SEBI is run by a board of directors, which consists of the chairman who is elected by the Parliament of India; two officers from the union finance ministry; one member from the Reserve Bank of India; and five members who are elected by the parliament, like the chairman.
Similarly in Zambia, the Securities and Exchange Commission (SEC) is the regulator of the capital market. It was established through an act of parliament, the securities Act no. 41 of 2016. Its role as regulator is important for ensuring: supervision and development of the Zambian capital market, licensing, registration and authorisation for financial intermediaries, issuers of debt and equity instruments and collective investment schemes.
The functions of the commission are vested in the board, which is appointed by the minister of finance in accordance with the provisions of the Securities act.
Also, during the financial meltdown, the US financial leadership dealt with the crisis using the secretary of treasury, the chairman of the Federal Reserve board and the chairman of SEC but in Nigeria, it is like the SEC is of no importance to the government.
The issue of wholesale dissolution of boards of government parastatals has been a recurring problem in public administration in Nigeria. The practice is retrogressive and disruptive. The sole reason for this unwholesome practice is politics.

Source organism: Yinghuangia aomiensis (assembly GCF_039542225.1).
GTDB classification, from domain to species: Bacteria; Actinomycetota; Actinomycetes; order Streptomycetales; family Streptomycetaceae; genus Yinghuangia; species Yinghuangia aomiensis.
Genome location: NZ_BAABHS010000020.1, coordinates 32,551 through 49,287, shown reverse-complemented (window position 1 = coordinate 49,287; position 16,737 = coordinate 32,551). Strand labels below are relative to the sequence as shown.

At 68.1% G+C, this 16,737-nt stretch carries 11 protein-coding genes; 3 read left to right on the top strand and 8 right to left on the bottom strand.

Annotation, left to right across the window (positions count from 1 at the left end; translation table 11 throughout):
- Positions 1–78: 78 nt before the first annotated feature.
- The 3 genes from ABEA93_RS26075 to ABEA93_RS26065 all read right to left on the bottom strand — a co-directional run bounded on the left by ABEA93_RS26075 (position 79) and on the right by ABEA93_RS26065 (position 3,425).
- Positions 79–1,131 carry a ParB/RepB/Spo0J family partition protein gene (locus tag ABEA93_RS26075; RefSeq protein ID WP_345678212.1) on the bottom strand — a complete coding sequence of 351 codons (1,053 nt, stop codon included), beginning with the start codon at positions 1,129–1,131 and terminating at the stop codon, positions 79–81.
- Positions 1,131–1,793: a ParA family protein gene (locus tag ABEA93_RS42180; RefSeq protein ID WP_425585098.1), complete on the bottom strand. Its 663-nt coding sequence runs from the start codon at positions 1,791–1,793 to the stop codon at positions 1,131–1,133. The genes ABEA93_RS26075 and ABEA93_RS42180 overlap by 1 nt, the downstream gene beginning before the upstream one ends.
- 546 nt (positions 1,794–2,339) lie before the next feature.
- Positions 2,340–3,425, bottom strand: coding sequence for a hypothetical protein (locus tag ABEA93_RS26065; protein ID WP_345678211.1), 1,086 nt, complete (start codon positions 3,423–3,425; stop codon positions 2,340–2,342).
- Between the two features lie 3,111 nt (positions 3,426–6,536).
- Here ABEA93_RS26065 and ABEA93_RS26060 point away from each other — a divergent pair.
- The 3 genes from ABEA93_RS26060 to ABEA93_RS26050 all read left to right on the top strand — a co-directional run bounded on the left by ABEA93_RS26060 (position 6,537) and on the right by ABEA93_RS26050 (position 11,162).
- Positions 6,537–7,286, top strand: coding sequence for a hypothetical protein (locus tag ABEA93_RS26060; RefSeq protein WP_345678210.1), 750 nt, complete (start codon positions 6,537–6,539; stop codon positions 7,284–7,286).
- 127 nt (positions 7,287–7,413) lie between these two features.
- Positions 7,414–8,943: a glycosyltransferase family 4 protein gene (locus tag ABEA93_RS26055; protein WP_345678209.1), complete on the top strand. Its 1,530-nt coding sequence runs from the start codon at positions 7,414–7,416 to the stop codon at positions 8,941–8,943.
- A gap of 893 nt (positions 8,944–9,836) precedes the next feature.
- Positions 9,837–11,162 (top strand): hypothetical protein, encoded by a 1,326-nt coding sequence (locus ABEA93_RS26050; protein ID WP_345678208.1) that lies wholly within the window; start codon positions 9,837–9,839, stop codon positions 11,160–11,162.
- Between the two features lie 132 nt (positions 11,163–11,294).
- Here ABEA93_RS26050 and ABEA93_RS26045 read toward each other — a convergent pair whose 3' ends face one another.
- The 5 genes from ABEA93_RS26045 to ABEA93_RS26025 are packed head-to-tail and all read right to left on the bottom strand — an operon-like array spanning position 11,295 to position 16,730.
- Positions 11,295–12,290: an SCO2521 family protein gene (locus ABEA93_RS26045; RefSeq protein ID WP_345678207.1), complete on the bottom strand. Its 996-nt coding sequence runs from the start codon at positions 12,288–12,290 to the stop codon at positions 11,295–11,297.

For instance on June 3, 2015, the office of the Secretary to the Kaduna State Government (SSG) announced the immediate dissolution of all boards and the termination of the appointments of all chief executives of parastatals and agencies in Kaduna State, including all the 23 local government council chairmen and other sundry political appointments made by the immediate past administration in the State.
The dissolution came few days after the state executive council (comprising the honorable commissioners), the local government councils, and all other political appointments like special advisers, senior special advisers, special assistants, community facilitators, etc were dissolved at the last state executive council meeting with handover already done.
Also, in October 2018, the Ekiti State government ordered the immediate dissolution of the boards of government agencies, parastatals and corporations in the state.
The chairmen of the boards of the agencies during the period were directed to hand over to the most senior officer in their respective agencies.
Furthermore, the Lagos State government in June 2015 approved the dissolution of all boards of parastatals and agencies of government in the state with the exemption of the state civil service commission, judicial service commission and the state independent electoral commission.
According to the directive, heads and chief executives of government- owned agencies and parastatals were not affected by the dissolution of boards of parastatals and agencies.
A professor in the Dept of Business Law, College of Law, Igbinedion University, Okada, Professor Nat Ofo said: “The sole reason for this unwholesome practice is politics. Sadly, that consideration is given more preference vis-à-vis continuity, integrity and the prosperity of the nation. Government is a continuum.